Roch Guérin, PhD, has been named chair of the Department of Computer Science & Engineering at Washington University in St. Louis, effective July 1, 2013.
Guérin is the Alfred Fitler Moore Professor of Telecommunications Networks and professor of electrical and systems engineering and computer and information science at the University of Pennsylvania (Penn), where he has been on the faculty since 1998.
“I am delighted to welcome Roch Guérin to the School of Engineering & Applied Science,” says Ralph S. Quatrano, PhD, dean and the Spencer T. Olin Professor. “He has an exceptionally strong national and international reputation and visibility, not only for his research but for his experience in the private and entrepreneurial sectors. Coupled with his commitment to both undergraduate and graduate education, he will lead the department to partner with other educational and research initiatives within engineering and other departments on the Danforth and Medical campuses.”
The Department of Computer Science & Engineering has an exceptional reputation for interdisciplinary education, innovative research and exceptional faculty. One-third of its faculty has earned the National Science Foundation’s prestigious Faculty Early Career Development (CAREER) Award. With more than $5 million in annual research expenditures, together with the impact of its technology on industry and research, the placement of graduates and its close connection to the School of Medicine, the department has established an unmatched environment to train the next generation of leaders in computer engineering.
Guérin will succeed Jeremy Buhler, PhD, who has been interim chair since July 1, 2011, when former chair Gruia-Catalin Roman, PhD, became dean of engineering at the University of New Mexico. Buhler will continue as interim chair until Guérin’s arrival.
Guérin also will be named the Harold B. and Adelaide G. Welge Professor of Computer Science at Washington University. He expects to add several new faculty over the next two years.
Guérin is an international leader in the field of computer networking, both for his major research contributions and his dedication to serving the community. He is widely recognized for his contributions to understanding the fundamentals of data network design and how networks can be designed to provide desired quality of service guarantees. His work was among the earliest in this area and is credited with laying the foundation for later work. He also made early contributions in wireless and cellular networks.
From 2001-04, Guérin was on leave from Penn to start Ipsum Networks, which pioneered the concept of route analytics for managing IP networks.
Prior to joining the faculty at Penn, he was in a variety of technical and management positions at the IBM T.J. Watson Research Center in Yorktown Heights, N.Y.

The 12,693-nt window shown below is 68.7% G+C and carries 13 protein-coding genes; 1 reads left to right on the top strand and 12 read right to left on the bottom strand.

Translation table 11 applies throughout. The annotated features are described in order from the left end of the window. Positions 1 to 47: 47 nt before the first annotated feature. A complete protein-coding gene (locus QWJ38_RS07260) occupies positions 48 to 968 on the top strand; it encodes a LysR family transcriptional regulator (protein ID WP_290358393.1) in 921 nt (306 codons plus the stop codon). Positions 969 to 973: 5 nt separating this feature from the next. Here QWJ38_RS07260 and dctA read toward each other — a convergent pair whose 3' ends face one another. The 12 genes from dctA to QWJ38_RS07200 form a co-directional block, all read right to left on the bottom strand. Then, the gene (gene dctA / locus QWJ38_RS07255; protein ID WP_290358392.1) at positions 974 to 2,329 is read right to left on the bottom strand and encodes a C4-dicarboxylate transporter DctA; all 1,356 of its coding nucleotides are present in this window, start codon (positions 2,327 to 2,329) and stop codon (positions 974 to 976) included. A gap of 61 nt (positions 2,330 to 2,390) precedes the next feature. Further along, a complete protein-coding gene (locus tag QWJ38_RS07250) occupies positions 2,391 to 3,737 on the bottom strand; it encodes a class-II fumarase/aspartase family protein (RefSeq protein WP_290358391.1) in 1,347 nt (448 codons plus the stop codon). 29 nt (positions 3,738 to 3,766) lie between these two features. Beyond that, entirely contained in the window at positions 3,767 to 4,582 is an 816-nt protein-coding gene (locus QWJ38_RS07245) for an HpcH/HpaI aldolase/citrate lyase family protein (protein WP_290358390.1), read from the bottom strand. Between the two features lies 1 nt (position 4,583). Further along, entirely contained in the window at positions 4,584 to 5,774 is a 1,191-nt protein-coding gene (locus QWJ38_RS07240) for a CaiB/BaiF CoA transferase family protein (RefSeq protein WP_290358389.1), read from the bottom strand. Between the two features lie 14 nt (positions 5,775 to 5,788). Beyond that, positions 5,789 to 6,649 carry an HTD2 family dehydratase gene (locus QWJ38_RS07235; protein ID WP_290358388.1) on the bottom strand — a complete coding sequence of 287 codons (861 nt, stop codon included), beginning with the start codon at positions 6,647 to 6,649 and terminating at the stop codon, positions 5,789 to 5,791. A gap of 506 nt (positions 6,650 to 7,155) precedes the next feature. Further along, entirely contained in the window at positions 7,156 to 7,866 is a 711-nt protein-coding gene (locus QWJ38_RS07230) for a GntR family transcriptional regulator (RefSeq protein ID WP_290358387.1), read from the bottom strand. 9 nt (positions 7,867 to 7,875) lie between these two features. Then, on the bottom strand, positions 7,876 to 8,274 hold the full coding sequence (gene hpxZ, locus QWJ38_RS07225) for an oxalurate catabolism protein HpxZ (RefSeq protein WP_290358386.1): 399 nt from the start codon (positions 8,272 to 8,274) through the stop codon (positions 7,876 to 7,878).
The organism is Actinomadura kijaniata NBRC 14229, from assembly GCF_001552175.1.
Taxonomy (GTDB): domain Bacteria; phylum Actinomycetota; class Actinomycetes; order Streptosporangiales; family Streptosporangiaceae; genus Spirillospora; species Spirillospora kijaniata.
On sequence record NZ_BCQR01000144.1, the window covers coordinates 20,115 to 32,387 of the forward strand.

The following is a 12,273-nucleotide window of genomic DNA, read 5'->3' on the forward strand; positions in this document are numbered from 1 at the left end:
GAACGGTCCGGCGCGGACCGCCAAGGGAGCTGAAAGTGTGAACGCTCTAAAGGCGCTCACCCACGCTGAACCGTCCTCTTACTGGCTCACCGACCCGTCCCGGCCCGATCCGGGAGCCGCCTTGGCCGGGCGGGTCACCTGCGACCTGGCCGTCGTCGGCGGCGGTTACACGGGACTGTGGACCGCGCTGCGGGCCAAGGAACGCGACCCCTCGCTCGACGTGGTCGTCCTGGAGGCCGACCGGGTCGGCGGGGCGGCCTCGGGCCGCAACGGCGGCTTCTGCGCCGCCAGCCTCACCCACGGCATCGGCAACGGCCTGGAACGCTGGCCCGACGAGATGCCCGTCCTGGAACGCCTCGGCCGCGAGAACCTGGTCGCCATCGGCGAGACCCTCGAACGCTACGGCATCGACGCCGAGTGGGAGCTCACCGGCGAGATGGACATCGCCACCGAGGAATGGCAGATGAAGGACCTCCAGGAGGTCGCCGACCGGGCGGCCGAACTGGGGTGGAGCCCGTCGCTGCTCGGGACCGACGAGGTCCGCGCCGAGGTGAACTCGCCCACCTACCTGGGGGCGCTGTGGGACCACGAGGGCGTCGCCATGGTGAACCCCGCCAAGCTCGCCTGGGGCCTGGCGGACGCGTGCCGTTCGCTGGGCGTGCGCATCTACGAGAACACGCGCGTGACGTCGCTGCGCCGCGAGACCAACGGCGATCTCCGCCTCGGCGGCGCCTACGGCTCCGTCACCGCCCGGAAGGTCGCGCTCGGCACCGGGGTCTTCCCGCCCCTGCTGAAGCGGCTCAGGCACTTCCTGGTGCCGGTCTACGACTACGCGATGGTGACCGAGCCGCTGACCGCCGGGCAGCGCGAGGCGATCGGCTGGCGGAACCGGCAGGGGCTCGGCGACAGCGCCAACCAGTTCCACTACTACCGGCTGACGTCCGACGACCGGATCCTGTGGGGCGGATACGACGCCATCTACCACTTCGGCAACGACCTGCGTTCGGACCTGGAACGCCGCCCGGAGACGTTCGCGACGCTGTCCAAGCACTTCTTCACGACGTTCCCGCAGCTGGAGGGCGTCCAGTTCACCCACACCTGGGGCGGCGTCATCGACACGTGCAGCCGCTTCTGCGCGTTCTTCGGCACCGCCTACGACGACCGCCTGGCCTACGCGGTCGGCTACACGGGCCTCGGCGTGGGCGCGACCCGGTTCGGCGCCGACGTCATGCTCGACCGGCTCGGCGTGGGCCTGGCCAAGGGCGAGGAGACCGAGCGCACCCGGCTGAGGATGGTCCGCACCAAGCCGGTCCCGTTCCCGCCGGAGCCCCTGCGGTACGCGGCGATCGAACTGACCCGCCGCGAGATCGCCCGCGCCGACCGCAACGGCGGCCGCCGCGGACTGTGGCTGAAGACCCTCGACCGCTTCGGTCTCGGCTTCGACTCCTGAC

A Paris native, Guérin earned master’s and doctoral degrees in electrical engineering from the California Institute of Technology and a bachelor’s degree from ENST Paris.
He received the IEEE (Institute of Electrical and Electronics Engineers) INFOCOM Achievement Award and the IEEE INFOCOM Best Paper Award in 2010; the IEEE Technical Committee on Computer Communications (TCCC) Outstanding Service Award in 2009 and was elected an IEEE Fellow in January 2001. He was elected an ACM (Association for Computing Machinery) Fellow in 2006, and received the IBM Outstanding Innovation Award in 1994.
He has published research in a variety of journals and served on advisory boards of international telecommunications companies. He is now on the scientific advisory board of Simula Research Laboratory in Norway.
Joe Ackerman, PhD, professor of chemistry in Arts & Sciences, headed the search committee that selected Guérin.
“We are incredibly fortunate to have attracted a computer scientist of Roch Guérin’s stature and accomplishments to Washington University,” Ackerman says. “He brings not only deep academic research credentials in the workings of networked systems and applications therein, but also knowledge of industry’s keen interest in this critically important arena gained from his years at the IBM Watson Research Center and as founder of Ipsum Networks. Familiar and comfortable with academic and corporate research cultures, Roch will leverage the best ideas from both worlds as he takes on the leadership of the Department of Computer Science and Engineering.”
Other members of the search committee were Mark Anastasio, PhD, professor of biomedical engineering; Michael Brent, PhD, professor of computer science & engineering; Patrick Crowley, PhD, associate professor of computer science & engineering; Caitlin Kelleher, PhD, assistant professor, computer science & engineering; Chenyang Lu, PhD, professor of computer science & engineering; Arye Nehorai, PhD, the Eugene and Martha Lohman Professor and chair of electrical & systems engineering; Gary Stormo, the Joseph Erlanger Professor and professor of genetics, of biomedical engineering and of computer science & engineering; and Herbert “Skip” Virgin, MD, PhD, the Mallinckrodt Professor and head of Pathology and Immunology.